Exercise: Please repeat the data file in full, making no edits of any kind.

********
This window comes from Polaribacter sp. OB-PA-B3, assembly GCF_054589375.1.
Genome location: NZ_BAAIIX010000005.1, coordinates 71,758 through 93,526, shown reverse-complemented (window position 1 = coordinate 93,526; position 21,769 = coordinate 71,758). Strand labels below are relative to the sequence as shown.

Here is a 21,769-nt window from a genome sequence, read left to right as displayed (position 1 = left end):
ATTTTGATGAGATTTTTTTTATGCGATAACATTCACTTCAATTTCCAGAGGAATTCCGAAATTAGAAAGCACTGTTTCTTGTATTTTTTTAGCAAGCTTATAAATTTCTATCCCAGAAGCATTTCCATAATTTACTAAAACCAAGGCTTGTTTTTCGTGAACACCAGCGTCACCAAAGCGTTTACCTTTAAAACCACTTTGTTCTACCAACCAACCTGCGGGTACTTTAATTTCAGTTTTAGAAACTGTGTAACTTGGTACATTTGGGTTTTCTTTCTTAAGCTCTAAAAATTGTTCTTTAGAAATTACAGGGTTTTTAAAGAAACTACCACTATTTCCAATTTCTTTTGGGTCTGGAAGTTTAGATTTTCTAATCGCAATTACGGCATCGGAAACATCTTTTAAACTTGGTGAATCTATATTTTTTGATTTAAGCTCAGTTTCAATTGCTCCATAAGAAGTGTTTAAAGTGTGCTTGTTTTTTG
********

This window comes from Polaribacter sp. OB-PA-B3, assembly GCF_054589375.1.
Genome location: NZ_BAAIIX010000005.1, coordinates 71,758 through 93,526, shown reverse-complemented (window position 1 = coordinate 93,526; position 21,769 = coordinate 71,758). Strand labels below are relative to the sequence as shown.

Here is a 21,769-nt window from a genome sequence, read left to right as displayed (position 1 = left end):
ATTTTGATGAGATTTTTTTTATGCGATAACATTCACTTCAATTTCCAGAGGAATTCCGAAATTAGAAAGCACTGTTTCTTGTATTTTTTTAGCAAGCTTATAAATTTCTATCCCAGAAGCATTTCCATAATTTACTAAAACCAAGGCTTGTTTTTCGTGAACACCAGCGTCACCAAAGCGTTTACCTTTAAAACCACTTTGTTCTACCAACCAACCTGCGGGTACTTTAATTTCAGTTTTAGAAACTGTGTAACTTGGTACATTTGGGTTTTCTTTCTTAAGCTCTAAAAATTGTTCTTTAGAAATTACAGGGTTTTTAAAGAAACTACCACTATTTCCAATTTCTTTTGGGTCTGGAAGTTTAGATTTTCTAATCGCAATTACGGCATCGGAAACATCTTTTAAACTTGGTGAATCTATATTTTTTGATTTAAGCTCAGTTTCAATTGCTCCATAAGAAGTGTTTAAAGTGTGCTTGTTTTTTG